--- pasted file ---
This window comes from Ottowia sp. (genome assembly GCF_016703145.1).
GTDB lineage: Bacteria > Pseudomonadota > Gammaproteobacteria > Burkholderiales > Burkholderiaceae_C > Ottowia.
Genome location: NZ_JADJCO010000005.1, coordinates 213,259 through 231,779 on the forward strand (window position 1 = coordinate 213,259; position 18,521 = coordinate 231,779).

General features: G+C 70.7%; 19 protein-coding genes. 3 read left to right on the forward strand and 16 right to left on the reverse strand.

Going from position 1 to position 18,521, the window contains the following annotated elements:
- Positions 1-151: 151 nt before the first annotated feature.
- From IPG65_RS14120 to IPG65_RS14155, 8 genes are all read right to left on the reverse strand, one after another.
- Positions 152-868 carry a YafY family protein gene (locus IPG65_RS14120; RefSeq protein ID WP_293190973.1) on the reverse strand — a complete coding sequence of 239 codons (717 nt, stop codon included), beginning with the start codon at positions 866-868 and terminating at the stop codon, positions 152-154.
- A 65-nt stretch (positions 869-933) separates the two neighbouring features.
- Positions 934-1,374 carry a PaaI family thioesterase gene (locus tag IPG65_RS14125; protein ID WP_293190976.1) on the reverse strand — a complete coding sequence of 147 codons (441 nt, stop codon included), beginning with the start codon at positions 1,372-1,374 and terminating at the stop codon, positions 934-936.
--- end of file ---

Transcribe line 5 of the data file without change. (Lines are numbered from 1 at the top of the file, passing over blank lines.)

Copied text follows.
Going from position 1 to position 18,521, the window contains the following annotated elements: